When a Tennessee family court judge orders a parent to pay a certain amount of child support, the options of the mother or father ordered to pay are limited: make the payments as required each month, appeal the decision or ask the court to modify the amount due to a substantial change in circumstances. Choose a different option and you run the risk of being charged with contempt of court, having your license suspended and other consequences as well.
This is essentially how child support works in other states too, as NBA hall-of-famer Dennis Rodman found out last week.
Last year, if you recall, a Florida court found the flamboyantly bejeweled and tattooed former rebounding champ guilty of four counts of contempt for failing to pay child support. Last week, that court sentenced him to 104 hours of community service and three years of informal probation, provided he continues to meet his monthly child support and spousal support obligations.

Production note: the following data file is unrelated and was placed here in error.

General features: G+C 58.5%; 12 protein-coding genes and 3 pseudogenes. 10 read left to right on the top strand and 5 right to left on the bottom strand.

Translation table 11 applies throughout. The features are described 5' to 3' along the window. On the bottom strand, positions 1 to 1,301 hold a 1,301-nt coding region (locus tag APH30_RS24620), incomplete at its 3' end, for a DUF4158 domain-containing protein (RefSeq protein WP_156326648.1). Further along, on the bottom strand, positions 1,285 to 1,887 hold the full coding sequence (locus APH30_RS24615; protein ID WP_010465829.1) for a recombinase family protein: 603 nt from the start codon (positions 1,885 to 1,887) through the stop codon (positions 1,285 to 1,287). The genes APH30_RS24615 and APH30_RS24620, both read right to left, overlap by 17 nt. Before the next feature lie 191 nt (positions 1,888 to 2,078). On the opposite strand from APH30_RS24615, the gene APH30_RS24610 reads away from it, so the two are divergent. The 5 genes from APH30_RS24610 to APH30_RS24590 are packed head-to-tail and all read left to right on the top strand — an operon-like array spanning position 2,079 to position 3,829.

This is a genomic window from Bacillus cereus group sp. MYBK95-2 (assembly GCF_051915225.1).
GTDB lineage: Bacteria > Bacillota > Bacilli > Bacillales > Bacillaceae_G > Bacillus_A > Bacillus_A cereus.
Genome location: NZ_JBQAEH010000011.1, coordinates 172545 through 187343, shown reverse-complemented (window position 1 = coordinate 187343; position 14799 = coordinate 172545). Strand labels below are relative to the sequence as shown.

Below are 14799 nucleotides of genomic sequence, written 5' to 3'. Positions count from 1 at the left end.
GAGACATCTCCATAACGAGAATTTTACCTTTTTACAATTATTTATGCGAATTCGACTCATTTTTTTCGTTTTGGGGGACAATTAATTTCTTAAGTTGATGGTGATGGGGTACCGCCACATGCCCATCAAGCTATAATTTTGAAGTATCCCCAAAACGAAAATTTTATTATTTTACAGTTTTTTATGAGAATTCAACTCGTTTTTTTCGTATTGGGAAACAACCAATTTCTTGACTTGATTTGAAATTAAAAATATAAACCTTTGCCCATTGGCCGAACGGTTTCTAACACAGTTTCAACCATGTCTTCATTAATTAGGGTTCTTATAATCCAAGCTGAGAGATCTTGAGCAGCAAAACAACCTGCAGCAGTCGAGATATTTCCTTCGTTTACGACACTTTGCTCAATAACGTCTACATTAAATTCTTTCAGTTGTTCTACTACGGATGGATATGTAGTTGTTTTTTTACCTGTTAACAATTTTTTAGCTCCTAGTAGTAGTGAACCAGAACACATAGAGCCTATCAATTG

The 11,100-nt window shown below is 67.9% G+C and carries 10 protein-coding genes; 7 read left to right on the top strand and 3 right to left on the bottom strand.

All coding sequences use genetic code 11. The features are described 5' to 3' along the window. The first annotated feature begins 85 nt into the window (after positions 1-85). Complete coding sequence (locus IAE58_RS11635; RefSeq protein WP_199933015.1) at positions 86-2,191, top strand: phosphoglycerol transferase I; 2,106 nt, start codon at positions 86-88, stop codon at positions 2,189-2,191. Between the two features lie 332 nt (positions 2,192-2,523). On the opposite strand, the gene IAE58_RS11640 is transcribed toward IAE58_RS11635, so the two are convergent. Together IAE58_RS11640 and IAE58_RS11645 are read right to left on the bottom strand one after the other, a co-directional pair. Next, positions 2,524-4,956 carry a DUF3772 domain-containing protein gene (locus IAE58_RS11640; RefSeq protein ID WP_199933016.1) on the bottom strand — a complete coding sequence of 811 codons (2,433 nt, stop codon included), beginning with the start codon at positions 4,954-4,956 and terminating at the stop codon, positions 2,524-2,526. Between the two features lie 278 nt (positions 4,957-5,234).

According to court records, the missed child support payments in this case dated back to 2009 and 2010, when Rodman was still expected to pay his former wife $50,000 in child support alone each month. His attorney says that that amount has since been reduced to a total of $4,500 a month for both child and spousal support due to Rodman's decreased earnings and that Rodman has been meeting those obligations.
Unfortunately, Rodman is still facing contempt charges related to other past due child support payments that his ex-wife claims exceed $800,000.
Rodman talked about possibly working with at-risk youth near his Florida home while fulfilling the community service sentence but said he would be willing to do whatever was required. He also stated that for the time being, at least he's "making enough to keep everyone satisfied."
Source: WKRN-TV News, "Dennis Rodman sentenced in child support case," Amy Taxin, May 29, 2012